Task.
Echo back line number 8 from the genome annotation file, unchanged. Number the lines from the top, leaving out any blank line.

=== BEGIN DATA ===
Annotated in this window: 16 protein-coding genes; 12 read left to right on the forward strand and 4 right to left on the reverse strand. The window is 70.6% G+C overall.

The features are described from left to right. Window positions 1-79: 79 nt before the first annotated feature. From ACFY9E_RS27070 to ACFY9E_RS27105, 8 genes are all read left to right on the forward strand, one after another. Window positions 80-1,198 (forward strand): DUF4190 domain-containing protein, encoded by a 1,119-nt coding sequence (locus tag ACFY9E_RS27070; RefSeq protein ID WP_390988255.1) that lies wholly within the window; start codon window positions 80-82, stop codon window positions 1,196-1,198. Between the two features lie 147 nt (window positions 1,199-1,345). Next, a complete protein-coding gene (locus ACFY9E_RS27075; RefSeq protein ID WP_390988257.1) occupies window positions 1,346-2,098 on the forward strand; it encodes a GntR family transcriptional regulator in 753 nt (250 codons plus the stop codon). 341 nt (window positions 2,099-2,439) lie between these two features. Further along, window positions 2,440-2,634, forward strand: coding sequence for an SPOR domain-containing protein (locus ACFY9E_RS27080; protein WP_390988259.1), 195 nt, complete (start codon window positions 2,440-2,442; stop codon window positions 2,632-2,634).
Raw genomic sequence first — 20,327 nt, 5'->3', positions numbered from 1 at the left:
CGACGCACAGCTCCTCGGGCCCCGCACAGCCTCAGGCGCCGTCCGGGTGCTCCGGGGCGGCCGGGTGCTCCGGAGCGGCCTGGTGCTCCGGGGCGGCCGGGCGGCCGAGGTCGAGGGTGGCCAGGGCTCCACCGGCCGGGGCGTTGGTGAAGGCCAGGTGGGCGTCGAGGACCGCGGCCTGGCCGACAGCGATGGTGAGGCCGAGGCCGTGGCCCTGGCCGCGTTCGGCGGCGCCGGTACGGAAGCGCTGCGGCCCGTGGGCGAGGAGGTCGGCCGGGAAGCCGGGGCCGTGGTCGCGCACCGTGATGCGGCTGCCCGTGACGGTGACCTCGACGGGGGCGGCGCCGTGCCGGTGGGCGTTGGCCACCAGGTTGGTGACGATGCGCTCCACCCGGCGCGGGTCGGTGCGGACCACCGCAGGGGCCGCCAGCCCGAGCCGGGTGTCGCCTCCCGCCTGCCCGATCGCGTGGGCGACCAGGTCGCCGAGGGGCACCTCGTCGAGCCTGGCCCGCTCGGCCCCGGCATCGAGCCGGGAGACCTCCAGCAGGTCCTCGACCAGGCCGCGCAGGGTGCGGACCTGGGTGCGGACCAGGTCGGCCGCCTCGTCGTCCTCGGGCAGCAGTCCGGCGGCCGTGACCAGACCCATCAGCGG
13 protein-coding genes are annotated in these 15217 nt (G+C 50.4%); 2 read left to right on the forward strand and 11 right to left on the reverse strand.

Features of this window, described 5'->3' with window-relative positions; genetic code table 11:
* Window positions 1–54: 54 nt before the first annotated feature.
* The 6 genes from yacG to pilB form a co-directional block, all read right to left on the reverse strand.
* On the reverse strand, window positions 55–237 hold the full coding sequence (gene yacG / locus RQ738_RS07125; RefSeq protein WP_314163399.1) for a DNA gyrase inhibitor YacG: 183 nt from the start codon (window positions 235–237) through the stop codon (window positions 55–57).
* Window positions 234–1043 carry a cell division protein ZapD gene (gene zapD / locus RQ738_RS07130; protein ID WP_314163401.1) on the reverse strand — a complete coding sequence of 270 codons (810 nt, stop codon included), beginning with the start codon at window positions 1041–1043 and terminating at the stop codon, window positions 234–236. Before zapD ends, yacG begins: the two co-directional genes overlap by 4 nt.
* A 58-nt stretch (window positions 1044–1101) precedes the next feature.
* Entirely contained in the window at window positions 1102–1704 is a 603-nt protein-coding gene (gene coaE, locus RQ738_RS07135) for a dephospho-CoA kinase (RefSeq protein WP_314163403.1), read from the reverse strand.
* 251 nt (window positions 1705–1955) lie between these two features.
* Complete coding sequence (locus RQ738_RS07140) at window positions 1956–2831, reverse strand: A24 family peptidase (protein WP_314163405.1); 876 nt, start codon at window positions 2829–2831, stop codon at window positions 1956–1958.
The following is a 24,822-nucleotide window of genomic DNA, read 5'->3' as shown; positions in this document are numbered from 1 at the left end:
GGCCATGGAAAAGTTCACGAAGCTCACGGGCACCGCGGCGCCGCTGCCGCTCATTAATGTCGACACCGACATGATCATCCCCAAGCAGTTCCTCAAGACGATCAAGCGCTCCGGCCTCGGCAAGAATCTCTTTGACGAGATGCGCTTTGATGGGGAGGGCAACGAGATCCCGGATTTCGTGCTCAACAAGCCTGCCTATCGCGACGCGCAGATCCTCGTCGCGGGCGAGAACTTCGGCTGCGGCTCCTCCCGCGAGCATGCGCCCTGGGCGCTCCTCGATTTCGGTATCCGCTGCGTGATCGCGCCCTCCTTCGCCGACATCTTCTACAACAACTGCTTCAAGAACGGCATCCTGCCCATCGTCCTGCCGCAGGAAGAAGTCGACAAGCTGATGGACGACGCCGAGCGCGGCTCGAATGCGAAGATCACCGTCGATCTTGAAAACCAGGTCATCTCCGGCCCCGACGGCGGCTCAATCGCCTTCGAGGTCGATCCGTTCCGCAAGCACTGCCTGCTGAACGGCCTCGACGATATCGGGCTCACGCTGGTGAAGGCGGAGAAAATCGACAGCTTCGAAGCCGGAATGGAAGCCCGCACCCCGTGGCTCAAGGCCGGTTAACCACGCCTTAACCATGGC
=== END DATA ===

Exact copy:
* The 6 genes from yacG to pilB form a co-directional block, all read right to left on the reverse strand.